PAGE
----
For many employers, a criminal conviction on a job applicant’s record stands out as the ultimate red flag. After all, if the person has peddled drugs, stolen goods or assaulted somebody, aren’t you taking a huge risk employing them?
Well, maybe. But as with credit history and employment status, it’s not prudent to always use a criminal conviction as a knock-out factor for an applicant.
The EEOC points out that African-Americans and Hispanics are convicted at a rate disproportionately greater than their representation in the population. To the EEOC, this means employment decisions based on criminal records have a disparate impact on blacks and Hispanics. The EEOC has filed at least two lawsuits against employers over their policies on criminal convictions.
So what’s the key to a policy that both protects you from unsuitable applicants and keeps you on the right side of discrimination law?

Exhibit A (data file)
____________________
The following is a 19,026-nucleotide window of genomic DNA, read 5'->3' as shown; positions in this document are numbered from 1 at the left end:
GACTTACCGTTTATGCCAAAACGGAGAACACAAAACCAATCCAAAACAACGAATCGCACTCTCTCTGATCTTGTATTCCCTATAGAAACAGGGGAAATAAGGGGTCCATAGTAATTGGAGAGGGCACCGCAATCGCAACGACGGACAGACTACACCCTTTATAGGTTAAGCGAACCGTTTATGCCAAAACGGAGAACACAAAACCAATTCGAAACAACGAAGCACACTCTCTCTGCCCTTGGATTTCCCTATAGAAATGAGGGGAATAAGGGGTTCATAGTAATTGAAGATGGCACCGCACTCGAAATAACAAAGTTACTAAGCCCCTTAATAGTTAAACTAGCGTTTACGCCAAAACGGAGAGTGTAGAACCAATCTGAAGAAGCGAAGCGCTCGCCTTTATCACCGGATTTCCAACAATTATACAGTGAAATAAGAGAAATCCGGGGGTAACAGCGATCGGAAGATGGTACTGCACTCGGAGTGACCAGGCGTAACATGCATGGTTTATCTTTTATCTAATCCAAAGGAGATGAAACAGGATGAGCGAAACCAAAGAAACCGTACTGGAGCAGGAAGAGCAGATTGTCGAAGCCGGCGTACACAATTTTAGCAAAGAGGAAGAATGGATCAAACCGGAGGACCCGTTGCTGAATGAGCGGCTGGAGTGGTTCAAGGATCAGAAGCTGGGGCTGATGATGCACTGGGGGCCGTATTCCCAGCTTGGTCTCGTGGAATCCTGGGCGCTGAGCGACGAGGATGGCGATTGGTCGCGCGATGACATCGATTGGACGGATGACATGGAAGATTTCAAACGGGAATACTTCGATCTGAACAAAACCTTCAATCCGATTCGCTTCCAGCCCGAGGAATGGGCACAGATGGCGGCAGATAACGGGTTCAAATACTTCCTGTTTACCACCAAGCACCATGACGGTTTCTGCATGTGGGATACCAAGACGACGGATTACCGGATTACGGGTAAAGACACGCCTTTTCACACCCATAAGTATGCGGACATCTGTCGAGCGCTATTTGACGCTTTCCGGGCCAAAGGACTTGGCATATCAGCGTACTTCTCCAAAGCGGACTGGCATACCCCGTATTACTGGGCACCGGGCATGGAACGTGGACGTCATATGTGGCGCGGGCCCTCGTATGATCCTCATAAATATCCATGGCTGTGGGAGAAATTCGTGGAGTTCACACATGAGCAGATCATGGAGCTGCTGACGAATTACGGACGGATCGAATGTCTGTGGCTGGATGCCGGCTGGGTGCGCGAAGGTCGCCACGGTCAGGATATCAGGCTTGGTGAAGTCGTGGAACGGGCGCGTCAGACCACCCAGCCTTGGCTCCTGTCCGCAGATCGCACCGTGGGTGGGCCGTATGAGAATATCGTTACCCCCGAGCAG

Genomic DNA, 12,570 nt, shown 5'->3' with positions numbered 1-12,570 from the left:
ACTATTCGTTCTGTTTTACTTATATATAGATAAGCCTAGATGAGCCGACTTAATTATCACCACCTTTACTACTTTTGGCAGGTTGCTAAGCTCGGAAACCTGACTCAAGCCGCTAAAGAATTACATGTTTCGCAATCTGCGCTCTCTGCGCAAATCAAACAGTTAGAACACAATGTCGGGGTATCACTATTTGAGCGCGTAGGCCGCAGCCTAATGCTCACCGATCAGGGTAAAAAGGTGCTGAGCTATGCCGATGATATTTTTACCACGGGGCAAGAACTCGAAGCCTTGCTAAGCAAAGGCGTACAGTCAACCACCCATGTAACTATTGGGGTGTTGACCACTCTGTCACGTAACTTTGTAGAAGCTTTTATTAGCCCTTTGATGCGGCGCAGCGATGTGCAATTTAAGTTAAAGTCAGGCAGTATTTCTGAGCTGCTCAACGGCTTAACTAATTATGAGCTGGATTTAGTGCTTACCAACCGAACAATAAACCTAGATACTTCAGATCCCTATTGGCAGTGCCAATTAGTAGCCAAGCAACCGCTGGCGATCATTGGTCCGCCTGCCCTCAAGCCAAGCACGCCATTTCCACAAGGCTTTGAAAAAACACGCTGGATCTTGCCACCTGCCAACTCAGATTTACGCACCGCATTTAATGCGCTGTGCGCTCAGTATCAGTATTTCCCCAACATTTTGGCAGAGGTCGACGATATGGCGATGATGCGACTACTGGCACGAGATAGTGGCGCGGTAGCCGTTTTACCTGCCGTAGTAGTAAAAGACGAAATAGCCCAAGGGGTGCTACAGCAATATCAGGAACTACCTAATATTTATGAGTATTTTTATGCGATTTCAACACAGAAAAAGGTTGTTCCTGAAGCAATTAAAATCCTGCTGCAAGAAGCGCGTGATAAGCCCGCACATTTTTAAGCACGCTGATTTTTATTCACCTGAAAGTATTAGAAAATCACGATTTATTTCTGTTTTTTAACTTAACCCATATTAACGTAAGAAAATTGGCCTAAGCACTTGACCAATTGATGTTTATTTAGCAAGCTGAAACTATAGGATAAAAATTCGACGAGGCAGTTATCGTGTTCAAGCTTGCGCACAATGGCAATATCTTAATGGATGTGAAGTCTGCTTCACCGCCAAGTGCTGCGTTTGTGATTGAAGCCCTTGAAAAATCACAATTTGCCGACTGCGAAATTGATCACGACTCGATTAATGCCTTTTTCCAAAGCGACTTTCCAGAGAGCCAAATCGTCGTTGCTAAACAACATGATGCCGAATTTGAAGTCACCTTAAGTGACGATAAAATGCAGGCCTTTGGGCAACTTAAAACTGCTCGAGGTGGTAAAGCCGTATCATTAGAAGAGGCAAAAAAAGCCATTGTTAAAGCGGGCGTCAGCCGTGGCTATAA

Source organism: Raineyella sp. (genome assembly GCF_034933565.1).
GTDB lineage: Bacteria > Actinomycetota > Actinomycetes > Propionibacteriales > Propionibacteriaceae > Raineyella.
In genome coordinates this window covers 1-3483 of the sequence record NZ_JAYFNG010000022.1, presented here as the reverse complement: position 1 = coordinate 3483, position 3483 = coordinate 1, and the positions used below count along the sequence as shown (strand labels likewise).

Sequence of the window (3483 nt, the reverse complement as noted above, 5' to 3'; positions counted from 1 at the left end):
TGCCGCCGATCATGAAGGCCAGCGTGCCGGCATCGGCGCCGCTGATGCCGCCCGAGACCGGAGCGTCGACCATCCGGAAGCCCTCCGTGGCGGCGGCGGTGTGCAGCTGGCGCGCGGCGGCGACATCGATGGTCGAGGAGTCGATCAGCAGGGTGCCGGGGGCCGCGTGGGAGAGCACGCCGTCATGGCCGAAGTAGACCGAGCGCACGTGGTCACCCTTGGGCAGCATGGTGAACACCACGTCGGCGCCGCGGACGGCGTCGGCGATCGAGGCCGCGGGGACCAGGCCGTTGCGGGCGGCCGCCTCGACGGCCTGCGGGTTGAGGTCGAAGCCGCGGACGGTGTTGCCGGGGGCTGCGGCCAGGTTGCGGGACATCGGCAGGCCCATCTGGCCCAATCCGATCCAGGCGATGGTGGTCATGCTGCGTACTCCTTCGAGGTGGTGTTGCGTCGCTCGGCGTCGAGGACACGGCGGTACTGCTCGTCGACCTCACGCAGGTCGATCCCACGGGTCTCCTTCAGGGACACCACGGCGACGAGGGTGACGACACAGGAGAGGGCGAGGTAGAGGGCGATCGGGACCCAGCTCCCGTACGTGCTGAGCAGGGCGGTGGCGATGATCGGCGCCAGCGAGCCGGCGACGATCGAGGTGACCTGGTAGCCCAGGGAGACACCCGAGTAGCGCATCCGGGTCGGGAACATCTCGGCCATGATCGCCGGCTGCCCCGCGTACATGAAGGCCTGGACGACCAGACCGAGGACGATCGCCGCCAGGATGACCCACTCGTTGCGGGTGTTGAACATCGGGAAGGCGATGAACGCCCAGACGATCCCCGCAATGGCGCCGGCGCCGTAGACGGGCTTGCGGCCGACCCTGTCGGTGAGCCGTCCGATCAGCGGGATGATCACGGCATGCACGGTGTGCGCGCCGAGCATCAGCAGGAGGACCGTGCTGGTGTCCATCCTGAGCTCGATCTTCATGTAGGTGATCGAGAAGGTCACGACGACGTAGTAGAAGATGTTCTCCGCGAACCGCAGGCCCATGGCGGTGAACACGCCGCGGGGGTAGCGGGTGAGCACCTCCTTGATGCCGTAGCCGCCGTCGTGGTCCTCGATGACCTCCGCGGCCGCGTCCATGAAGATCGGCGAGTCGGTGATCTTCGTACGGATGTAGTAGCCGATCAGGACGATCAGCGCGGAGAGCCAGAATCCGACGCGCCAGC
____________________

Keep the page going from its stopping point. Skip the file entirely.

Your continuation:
In a word, flexibility. Blanket policies barring applicants with any kind of criminal record are exactly what’s most likely to cause trouble.
The EEOC says you may be able to prove that refusing to hire an applicant with a criminal record was a business necessity, but only if you take three factors into account:
- the nature of the offense
- the type of job involved, and
- the length of time that has passed since the conviction.
So, for example, it may be okay to reject an applicant for a job delivering to customers’ homes who had an assault conviction two years ago, but not to reject one who eight years ago did six months for smoking crack, and who would be working under close supervision.
Note: Remember that many states have their own laws regulating the use of criminal records in employment decisions.
Subscribe to Leadership Blog
Get the latest research on workplace learning with weekly posts delivered to your inbox